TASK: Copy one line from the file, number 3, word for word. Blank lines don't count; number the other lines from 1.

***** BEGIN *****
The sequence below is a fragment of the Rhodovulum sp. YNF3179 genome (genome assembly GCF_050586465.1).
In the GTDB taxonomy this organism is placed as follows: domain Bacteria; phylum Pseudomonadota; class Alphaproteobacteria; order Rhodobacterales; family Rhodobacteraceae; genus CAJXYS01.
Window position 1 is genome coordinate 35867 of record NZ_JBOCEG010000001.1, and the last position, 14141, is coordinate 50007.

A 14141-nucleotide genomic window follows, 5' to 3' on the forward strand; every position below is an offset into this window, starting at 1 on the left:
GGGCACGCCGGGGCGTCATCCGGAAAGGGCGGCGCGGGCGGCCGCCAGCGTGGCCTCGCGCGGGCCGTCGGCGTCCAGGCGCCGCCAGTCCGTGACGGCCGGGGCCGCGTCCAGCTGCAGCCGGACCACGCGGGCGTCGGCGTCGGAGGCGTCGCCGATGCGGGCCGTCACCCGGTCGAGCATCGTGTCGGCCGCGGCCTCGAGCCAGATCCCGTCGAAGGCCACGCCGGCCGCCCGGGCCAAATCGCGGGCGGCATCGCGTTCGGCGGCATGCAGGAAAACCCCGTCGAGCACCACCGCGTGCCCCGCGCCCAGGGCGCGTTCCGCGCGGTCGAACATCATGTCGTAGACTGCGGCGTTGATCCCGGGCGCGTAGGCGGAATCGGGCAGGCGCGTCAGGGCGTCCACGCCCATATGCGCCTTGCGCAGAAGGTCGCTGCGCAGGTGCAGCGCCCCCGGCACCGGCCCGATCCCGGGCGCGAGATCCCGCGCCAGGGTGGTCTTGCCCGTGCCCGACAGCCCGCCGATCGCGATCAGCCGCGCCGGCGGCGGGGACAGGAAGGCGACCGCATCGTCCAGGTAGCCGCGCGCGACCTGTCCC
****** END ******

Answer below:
Window position 1 is genome coordinate 35867 of record NZ_JBOCEG010000001.1, and the last position, 14141, is coordinate 50007.